Against this backdrop, Smith concludes, America’s commitment to the separation of church and state and religious freedom must be understood not as a wholesale rejection of the Christian heritage but as “a recovery, adaptation, and consolidation, under the fresh circumstances of the new world” of ancient Christian ideas. This is not to suggest Smith denies that the Enlightenment influenced early America’s thinking on religious freedom. He readily acknowledges this influence but insists both that “the Christian element was more essential” and that, to the extent that the Enlightenment was an influence, the currents within it that affected the Founding served as “a conduit” by which “distinctively Christian ideas” were “imported into the creation of the new Republic” (7).

* * *

Smith’s revisionist account of the origins of America’s commitment to freedom of conscience and the separation of church and state lays the groundwork for a revisionist account of the “American settlement” to the problem of religious pluralism (101), the problem of the coexistence within the same community of individuals and groups holding different and even incompatible conceptions of the ultimate meaning of human existence. Whereas the standard accounts assert that the modern democratic state’s solution to this problem consists in the separation “of religion from government” (9) through establishment of a wholly secular public sphere and consequently in the privatization of religion, Smith persuasively argues that America chose a more complex and less theoretically tidy course.

While the First Amendment originally reflected nothing more than federalism concerns, over time we came to view the separation of church and state—a very different thing, as Smith reminds us, from the separation of religion from government—and freedom of conscience as foundational principles of American democracy. But there was ­disagreement—between “Providentialists” (like Washington and Lincoln), “proto-secularists” (like Jefferson and Madison), and “secularists” (like many members of the post–World War II Supreme Court and contemporary constitutional theorists like Ronald Dworkin)—about just what these principles meant in practice.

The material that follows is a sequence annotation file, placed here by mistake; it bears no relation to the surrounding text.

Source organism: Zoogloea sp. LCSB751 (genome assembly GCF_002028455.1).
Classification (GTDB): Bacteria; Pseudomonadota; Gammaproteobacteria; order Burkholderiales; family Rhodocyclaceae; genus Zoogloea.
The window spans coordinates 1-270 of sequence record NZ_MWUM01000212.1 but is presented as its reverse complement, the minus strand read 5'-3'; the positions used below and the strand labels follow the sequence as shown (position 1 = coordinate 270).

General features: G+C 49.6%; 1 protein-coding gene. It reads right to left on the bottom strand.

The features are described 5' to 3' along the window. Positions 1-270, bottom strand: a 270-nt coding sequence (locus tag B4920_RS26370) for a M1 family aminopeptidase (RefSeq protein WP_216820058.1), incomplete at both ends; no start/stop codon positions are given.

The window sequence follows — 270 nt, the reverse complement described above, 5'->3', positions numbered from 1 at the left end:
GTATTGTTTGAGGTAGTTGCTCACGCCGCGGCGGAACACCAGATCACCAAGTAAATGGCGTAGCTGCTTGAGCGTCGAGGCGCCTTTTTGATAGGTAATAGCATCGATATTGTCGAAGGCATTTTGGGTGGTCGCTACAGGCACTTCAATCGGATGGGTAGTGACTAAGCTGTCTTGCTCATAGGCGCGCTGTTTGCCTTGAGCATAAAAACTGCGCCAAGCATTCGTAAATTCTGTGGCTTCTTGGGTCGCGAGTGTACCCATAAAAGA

Confronted with this disagreement, prior to the mid-twentieth century, America chose to enshrine in our constitutional law only the “basic commitments” (101)—the common ground—on which all the parties agreed, while leaving each of them free to make the case for their particular understanding of what these commitments entail in the court of public opinion.

Under these arrangements, “most” of the controversial questions concerning the meaning of church-state separation and the scope of religious freedom were left to be resolved at the state and local level and, for the most part, through the normal political process. Operating in the context of America’s decentralized system of governance, what Smith calls “the principle of contestation” meant that “in different times and places one or the other interpretations might dominate as a cultural matter” but that no one of them “would be permitted to establish itself as the constitutional principle or, conversely, to banish the other as a legitimate interpretation of the American constitutional order” (101). Thus, there were no permanent winners and losers.

The American settlement, Smith concedes, is “theoretically uncouth” and messy and imperfect in practice (128). Nevertheless, “by embracing a commitment to religious freedom while leaving open to contestation the particular conception of that commitment, the American settlement worked to do what for many centuries had been thought impossible—namely, to . . . take groups embracing a multitude of different faiths and, without suppressing their differences, to hold them together as a single community” (103).